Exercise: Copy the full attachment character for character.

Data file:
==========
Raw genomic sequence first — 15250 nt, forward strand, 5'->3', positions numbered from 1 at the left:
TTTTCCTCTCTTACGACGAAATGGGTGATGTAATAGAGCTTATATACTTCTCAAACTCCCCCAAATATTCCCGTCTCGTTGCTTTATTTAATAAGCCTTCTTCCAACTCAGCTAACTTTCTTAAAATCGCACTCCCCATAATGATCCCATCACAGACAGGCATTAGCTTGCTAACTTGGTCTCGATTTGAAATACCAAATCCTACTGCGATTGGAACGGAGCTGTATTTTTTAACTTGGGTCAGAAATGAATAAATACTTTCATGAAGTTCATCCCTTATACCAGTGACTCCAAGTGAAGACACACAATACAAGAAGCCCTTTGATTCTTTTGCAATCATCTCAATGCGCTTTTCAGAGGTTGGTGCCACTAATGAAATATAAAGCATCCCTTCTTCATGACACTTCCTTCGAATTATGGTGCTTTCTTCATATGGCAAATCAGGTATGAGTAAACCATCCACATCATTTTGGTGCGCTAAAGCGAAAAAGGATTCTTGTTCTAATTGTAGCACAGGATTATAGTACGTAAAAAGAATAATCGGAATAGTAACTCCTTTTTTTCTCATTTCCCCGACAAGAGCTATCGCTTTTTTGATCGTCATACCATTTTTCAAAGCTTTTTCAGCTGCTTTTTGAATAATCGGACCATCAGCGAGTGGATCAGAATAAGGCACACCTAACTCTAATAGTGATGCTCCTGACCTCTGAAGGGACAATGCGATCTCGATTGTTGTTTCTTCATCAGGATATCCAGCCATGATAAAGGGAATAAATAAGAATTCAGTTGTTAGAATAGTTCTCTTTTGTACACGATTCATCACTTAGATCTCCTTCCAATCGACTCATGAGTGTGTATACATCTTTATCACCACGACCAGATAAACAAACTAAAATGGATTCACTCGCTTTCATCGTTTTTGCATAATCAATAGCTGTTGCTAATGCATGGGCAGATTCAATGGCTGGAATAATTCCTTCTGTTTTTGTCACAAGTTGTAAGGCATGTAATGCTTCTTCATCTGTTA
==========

Raw genomic sequence first — 15250 nt, forward strand, 5'->3', positions numbered from 1 at the left:
TTTTCCTCTCTTACGACGAAATGGGTGATGTAATAGAGCTTATATACTTCTCAAACTCCCCCAAATATTCCCGTCTCGTTGCTTTATTTAATAAGCCTTCTTCCAACTCAGCTAACTTTCTTAAAATCGCACTCCCCATAATGATCCCATCACAGACAGGCATTAGCTTGCTAACTTGGTCTCGATTTGAAATACCAAATCCTACTGCGATTGGAACGGAGCTGTATTTTTTAACTTGGGTCAGAAATGAATAAATACTTTCATGAAGTTCATCCCTTATACCAGTGACTCCAAGTGAAGACACACAATACAAGAAGCCCTTTGATTCTTTTGCAATCATCTCAATGCGCTTTTCAGAGGTTGGTGCCACTAATGAAATATAAAGCATCCCTTCTTCATGACACTTCCTTCGAATTATGGTGCTTTCTTCATATGGCAAATCAGGTATGAGTAAACCATCCACATCATTTTGGTGCGCTAAAGCGAAAAAGGATTCTTGTTCTAATTGTAGCACAGGATTATAGTACGTAAAAAGAATAATCGGAATAGTAACTCCTTTTTTTCTCATTTCCCCGACAAGAGCTATCGCTTTTTTGATCGTCATACCATTTTTCAAAGCTTTTTCAGCTGCTTTTTGAATAATCGGACCATCAGCGAGTGGATCAGAATAAGGCACACCTAACTCTAATAGTGATGCTCCTGACCTCTGAAGGGACAATGCGATCTCGATTGTTGTTTCTTCATCAGGATATCCAGCCATGATAAAGGGAATAAATAAGAATTCAGTTGTTAGAATAGTTCTCTTTTGTACACGATTCATCACTTAGATCTCCTTCCAATCGACTCATGAGTGTGTATACATCTTTATCACCACGACCAGATAAACAAACTAAAATGGATTCACTCGCTTTCATCGTTTTTGCATAATCAATAGCTGTTGCTAATGCATGGGCAGATTCAATGGCTGGAATAATTCCTTCTGTTTTTGTCACAAGTTGTAAGGCATGTAATGCTTCTTCATCTGTTA